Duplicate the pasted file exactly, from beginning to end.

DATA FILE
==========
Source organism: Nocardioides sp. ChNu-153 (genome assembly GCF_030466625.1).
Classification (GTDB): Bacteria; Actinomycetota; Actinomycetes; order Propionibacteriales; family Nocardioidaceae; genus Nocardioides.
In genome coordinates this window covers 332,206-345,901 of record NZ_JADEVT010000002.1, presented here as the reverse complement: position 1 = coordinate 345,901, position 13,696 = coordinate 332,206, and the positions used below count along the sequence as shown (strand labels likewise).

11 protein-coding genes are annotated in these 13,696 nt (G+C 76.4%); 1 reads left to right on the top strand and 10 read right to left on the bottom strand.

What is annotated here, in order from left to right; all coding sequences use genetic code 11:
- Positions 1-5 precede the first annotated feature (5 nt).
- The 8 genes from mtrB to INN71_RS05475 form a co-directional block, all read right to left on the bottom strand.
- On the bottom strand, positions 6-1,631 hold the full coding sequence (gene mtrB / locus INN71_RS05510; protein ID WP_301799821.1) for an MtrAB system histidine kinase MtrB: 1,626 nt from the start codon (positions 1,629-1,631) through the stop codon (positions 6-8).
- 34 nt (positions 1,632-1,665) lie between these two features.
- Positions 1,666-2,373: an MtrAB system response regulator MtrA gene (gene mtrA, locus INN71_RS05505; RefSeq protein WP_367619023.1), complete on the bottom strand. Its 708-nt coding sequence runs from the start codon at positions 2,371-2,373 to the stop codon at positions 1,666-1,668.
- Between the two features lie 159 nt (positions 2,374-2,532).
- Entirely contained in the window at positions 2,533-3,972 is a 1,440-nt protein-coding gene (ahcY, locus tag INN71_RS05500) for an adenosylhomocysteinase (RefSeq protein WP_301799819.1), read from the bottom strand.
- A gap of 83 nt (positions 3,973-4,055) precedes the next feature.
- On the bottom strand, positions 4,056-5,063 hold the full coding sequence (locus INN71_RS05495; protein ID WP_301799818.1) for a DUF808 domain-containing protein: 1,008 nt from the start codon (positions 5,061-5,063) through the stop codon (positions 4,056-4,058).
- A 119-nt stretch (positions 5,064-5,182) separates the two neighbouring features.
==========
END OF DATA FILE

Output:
Source organism: Nocardioides sp. ChNu-153 (genome assembly GCF_030466625.1).
Classification (GTDB): Bacteria; Actinomycetota; Actinomycetes; order Propionibacteriales; family Nocardioidaceae; genus Nocardioides.
In genome coordinates this window covers 332,206-345,901 of record NZ_JADEVT010000002.1, presented here as the reverse complement: position 1 = coordinate 345,901, position 13,696 = coordinate 332,206, and the positions used below count along the sequence as shown (strand labels likewise).

11 protein-coding genes are annotated in these 13,696 nt (G+C 76.4%); 1 reads left to right on the top strand and 10 read right to left on the bottom strand.

What is annotated here, in order from left to right; all coding sequences use genetic code 11:
- Positions 1-5 precede the first annotated feature (5 nt).
- The 8 genes from mtrB to INN71_RS05475 form a co-directional block, all read right to left on the bottom strand.
- On the bottom strand, positions 6-1,631 hold the full coding sequence (gene mtrB / locus INN71_RS05510; protein ID WP_301799821.1) for an MtrAB system histidine kinase MtrB: 1,626 nt from the start codon (positions 1,629-1,631) through the stop codon (positions 6-8).
- 34 nt (positions 1,632-1,665) lie between these two features.
- Positions 1,666-2,373: an MtrAB system response regulator MtrA gene (gene mtrA, locus INN71_RS05505; RefSeq protein WP_367619023.1), complete on the bottom strand. Its 708-nt coding sequence runs from the start codon at positions 2,371-2,373 to the stop codon at positions 1,666-1,668.
- Between the two features lie 159 nt (positions 2,374-2,532).
- Entirely contained in the window at positions 2,533-3,972 is a 1,440-nt protein-coding gene (ahcY, locus tag INN71_RS05500) for an adenosylhomocysteinase (RefSeq protein WP_301799819.1), read from the bottom strand.
- A gap of 83 nt (positions 3,973-4,055) precedes the next feature.
- On the bottom strand, positions 4,056-5,063 hold the full coding sequence (locus INN71_RS05495; protein ID WP_301799818.1) for a DUF808 domain-containing protein: 1,008 nt from the start codon (positions 5,061-5,063) through the stop codon (positions 4,056-4,058).
- A 119-nt stretch (positions 5,064-5,182) separates the two neighbouring features.